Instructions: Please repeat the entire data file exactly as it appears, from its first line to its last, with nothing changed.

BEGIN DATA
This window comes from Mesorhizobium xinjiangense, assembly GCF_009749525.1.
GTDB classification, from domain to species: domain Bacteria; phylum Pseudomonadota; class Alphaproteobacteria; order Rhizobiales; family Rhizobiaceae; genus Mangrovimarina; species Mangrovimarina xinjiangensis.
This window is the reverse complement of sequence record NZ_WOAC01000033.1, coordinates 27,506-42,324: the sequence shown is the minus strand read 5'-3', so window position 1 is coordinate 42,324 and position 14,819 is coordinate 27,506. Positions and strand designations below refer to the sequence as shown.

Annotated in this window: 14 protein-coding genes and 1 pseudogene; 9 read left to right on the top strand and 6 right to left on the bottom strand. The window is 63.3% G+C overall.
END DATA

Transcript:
This window comes from Mesorhizobium xinjiangense, assembly GCF_009749525.1.
GTDB classification, from domain to species: domain Bacteria; phylum Pseudomonadota; class Alphaproteobacteria; order Rhizobiales; family Rhizobiaceae; genus Mangrovimarina; species Mangrovimarina xinjiangensis.
This window is the reverse complement of sequence record NZ_WOAC01000033.1, coordinates 27,506-42,324: the sequence shown is the minus strand read 5'-3', so window position 1 is coordinate 42,324 and position 14,819 is coordinate 27,506. Positions and strand designations below refer to the sequence as shown.

Annotated in this window: 14 protein-coding genes and 1 pseudogene; 9 read left to right on the top strand and 6 right to left on the bottom strand. The window is 63.3% G+C overall.